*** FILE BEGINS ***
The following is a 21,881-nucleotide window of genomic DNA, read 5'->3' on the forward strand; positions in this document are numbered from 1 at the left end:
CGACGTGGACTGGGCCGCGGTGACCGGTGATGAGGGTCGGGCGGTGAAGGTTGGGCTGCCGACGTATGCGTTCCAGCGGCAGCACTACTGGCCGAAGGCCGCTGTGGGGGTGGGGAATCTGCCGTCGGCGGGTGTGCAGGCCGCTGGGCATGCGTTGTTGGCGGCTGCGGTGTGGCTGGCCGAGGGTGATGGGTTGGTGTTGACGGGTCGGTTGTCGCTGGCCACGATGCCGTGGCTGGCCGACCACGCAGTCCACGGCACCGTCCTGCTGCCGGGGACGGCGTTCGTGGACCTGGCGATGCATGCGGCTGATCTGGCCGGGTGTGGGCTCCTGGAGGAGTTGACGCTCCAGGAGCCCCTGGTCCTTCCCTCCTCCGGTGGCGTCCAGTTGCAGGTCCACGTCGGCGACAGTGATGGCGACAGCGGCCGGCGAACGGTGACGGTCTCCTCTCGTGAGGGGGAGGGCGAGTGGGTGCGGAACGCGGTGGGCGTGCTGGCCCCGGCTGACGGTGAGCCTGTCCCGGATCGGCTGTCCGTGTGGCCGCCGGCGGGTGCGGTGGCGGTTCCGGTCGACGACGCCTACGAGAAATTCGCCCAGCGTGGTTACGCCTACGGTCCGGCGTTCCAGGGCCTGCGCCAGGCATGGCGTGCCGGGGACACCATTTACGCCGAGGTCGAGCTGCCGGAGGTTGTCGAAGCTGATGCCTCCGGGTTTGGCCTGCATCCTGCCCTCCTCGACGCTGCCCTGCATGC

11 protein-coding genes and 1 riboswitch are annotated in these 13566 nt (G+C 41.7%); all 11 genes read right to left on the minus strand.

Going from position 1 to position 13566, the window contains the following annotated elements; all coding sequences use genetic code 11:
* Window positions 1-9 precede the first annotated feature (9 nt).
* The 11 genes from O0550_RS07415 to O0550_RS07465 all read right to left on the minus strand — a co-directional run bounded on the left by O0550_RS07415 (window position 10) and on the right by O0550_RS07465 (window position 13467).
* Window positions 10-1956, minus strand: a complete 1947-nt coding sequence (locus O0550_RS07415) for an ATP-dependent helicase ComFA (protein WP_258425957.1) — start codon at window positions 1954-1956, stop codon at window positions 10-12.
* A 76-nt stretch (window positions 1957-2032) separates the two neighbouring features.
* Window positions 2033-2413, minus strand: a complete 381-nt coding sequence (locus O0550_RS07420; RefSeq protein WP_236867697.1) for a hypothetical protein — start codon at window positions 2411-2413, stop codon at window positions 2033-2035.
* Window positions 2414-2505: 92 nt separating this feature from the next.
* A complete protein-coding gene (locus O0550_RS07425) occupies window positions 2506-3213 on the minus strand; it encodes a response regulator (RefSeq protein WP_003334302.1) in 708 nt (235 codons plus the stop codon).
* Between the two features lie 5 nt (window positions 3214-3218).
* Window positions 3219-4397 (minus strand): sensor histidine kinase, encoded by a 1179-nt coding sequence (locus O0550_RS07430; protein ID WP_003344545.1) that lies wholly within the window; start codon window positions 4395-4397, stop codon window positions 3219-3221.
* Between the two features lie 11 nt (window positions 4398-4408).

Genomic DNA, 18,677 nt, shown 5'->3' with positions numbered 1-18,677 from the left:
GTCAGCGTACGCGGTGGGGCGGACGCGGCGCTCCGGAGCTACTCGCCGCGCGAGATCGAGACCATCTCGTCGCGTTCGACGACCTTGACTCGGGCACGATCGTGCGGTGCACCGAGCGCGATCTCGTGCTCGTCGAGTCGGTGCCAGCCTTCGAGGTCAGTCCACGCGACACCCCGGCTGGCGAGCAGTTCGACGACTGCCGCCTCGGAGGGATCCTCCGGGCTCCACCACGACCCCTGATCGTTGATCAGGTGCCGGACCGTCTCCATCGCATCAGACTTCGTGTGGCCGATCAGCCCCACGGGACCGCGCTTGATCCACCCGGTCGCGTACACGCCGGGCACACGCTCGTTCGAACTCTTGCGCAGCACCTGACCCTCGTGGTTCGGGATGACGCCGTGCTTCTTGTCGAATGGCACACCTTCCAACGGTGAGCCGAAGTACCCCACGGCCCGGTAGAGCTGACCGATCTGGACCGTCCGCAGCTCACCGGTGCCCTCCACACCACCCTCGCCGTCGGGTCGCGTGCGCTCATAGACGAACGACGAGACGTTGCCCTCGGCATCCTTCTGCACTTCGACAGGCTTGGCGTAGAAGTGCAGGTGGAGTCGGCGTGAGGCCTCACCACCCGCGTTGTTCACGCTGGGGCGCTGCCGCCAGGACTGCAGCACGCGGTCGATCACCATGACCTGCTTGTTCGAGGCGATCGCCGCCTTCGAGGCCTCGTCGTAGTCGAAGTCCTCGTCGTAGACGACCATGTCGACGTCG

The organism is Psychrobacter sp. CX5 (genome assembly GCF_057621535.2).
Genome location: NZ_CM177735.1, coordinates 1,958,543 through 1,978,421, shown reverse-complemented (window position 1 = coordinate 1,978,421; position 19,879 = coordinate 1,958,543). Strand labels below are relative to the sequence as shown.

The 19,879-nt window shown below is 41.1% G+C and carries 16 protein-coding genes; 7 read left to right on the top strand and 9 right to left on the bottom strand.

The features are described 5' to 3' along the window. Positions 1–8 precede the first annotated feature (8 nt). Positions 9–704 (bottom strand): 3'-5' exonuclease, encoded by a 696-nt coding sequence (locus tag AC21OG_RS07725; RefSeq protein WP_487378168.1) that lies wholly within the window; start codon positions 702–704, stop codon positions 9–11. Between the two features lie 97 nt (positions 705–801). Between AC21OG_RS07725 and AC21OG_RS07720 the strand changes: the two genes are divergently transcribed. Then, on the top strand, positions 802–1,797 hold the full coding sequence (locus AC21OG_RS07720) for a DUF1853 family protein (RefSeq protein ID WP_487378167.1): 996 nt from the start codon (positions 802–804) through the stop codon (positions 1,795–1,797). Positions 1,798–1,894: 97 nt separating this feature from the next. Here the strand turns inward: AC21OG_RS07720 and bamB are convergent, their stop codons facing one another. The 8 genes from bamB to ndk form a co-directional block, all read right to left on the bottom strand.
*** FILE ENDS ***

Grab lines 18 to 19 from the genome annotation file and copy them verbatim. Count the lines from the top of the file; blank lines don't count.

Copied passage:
Genome location: NZ_CM177735.1, coordinates 1,958,543 through 1,978,421, shown reverse-complemented (window position 1 = coordinate 1,978,421; position 19,879 = coordinate 1,958,543). Strand labels below are relative to the sequence as shown.

The 19,879-nt window shown below is 41.1% G+C and carries 16 protein-coding genes; 7 read left to right on the top strand and 9 right to left on the bottom strand.